Lone survivors from different plane crashes spark apocalyptic fears.South African screenwriter Lotz's new thriller revolves around the fictitious events of "Black Thursday," Jan. 12, 2012, when four planes crash within hours of each other on different continents. As if that weren't frightening enough, the drama is intensified when the public learns about the cryptic last message of a woman who died on one of the planes and the odd coincidence that in three of the crashes, a single child survived. When the children are returned to their families, they seem different somehow, and they become the focus of rumors ranging from alien activity to paranormal messaging. In the U.S., the hysteria is brought to a head by a fundamentalist preacher who sees the children as the harbingers of the End Times referenced in the book of Revelation. While the media hounds the survivors' families, politicians exploit the public's apocalyptic fears to take domestic and foreign policy in a new direction. Lotz tells the story through a fabricated nonfiction book within the novel called Black Thursday: From Crash to Conspiracy: Inside the Phenomenon of The Three, written by the fictional Elspeth Martins, who says she's pieced together an amalgam of email messages, interviews, articles, online chat forums and memoirs. This eclectic style of storytelling provides just enough information to follow the developing events, while the reader grasps for the crucial information that will solve the mystery of the enigmatic children.An engaging thriller with clues that will keep you guessing.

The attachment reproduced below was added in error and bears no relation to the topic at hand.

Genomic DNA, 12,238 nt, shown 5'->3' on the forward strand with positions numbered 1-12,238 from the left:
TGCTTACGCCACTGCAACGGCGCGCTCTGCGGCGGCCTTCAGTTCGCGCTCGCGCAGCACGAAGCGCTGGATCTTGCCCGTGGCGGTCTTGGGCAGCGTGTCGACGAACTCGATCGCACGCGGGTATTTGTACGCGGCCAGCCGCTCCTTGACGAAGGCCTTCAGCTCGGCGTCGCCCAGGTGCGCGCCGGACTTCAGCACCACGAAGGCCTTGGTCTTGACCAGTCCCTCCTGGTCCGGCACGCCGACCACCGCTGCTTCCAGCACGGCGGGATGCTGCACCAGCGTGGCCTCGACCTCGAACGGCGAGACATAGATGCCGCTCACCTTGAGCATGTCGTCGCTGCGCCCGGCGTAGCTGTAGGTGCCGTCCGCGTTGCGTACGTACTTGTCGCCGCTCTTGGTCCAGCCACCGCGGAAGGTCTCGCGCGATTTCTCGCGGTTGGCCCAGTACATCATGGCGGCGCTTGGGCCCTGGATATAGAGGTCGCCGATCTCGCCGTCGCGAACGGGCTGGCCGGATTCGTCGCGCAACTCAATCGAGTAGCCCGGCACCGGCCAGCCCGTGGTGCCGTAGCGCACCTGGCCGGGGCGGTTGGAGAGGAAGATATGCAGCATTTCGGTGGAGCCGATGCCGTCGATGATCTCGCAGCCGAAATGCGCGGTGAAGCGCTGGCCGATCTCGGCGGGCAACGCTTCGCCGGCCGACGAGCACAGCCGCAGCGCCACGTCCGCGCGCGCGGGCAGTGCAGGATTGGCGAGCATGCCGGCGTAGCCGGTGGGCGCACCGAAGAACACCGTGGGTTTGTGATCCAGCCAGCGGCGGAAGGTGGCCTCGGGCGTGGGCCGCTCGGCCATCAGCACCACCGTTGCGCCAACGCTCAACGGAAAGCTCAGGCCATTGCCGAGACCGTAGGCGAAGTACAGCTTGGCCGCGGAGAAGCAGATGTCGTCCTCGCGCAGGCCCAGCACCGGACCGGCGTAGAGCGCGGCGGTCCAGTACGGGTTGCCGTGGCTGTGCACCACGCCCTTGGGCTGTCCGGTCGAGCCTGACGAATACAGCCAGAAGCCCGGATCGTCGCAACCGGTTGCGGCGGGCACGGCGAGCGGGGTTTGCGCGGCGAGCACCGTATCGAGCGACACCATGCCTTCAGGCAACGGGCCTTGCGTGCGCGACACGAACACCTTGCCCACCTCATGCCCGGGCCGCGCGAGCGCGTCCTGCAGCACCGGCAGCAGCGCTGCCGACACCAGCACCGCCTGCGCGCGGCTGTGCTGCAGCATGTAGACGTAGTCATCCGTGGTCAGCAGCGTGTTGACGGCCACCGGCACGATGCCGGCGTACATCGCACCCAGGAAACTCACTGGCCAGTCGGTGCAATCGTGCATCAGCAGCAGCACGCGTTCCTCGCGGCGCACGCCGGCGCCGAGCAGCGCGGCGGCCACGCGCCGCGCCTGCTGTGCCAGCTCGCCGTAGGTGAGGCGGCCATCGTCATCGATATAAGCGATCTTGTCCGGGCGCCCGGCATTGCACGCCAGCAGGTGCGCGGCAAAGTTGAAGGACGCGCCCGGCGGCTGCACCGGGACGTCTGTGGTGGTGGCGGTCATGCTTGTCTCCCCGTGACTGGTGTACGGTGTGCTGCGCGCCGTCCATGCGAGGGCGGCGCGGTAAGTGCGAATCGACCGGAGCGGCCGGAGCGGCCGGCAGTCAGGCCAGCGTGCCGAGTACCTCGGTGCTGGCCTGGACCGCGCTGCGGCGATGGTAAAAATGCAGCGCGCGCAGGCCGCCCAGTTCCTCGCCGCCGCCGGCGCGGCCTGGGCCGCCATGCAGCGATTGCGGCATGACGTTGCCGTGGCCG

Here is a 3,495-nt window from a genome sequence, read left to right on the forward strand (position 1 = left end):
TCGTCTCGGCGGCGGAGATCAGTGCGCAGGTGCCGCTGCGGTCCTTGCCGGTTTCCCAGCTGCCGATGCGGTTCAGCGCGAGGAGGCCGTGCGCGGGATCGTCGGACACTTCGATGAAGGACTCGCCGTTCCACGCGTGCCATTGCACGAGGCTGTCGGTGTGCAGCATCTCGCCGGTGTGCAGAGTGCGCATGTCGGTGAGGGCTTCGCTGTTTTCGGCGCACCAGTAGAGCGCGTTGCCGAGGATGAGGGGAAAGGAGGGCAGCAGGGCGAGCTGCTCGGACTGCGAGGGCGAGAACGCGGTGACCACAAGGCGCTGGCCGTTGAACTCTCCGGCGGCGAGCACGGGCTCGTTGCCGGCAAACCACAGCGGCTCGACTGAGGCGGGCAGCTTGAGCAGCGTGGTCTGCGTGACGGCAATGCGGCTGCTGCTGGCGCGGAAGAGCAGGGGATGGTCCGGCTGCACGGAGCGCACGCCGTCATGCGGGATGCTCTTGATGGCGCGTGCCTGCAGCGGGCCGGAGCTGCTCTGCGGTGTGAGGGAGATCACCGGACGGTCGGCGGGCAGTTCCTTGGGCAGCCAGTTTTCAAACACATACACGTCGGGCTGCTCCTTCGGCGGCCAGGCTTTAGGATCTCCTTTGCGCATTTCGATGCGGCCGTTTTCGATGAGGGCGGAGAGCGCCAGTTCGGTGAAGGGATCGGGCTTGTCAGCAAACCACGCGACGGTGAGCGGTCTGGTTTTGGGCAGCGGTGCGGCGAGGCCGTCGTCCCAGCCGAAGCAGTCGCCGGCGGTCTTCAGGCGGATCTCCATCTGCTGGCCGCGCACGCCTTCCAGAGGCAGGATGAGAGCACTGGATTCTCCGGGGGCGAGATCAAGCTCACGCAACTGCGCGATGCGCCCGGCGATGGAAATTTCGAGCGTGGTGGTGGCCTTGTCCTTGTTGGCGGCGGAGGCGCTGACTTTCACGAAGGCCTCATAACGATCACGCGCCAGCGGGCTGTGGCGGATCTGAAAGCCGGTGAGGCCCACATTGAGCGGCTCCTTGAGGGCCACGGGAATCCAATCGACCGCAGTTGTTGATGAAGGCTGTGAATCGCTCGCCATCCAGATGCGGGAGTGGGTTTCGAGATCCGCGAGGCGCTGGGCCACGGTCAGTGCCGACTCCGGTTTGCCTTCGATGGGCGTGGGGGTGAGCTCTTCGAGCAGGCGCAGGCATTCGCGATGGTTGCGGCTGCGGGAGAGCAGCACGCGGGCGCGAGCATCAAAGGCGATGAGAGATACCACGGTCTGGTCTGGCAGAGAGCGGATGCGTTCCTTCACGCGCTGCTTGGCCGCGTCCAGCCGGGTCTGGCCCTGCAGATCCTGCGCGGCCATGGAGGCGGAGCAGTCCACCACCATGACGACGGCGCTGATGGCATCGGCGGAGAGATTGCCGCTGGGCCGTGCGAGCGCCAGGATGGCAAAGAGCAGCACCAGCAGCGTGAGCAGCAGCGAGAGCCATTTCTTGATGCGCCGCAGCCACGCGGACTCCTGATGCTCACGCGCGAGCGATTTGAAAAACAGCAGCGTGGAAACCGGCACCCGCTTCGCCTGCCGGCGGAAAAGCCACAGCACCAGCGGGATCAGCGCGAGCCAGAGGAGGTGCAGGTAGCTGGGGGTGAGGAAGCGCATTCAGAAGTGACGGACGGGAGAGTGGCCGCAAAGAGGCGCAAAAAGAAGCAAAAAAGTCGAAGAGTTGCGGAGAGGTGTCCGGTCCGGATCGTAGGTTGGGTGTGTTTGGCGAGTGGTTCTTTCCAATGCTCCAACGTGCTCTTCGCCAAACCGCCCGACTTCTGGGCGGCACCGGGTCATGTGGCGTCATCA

From the Publisher
"Lotz is a ferociously imaginative storyteller whose twisty plots will kick the stairs out from under you. She's a talent to watch."—Lauren Beukes, author of The Shining Girls"

The Three is really wonderful, a mix of Michael Crichton and Shirley Jackson. Hard to put down and vastly entertaining."—Stephen King

Library Journal
★ 05/01/2014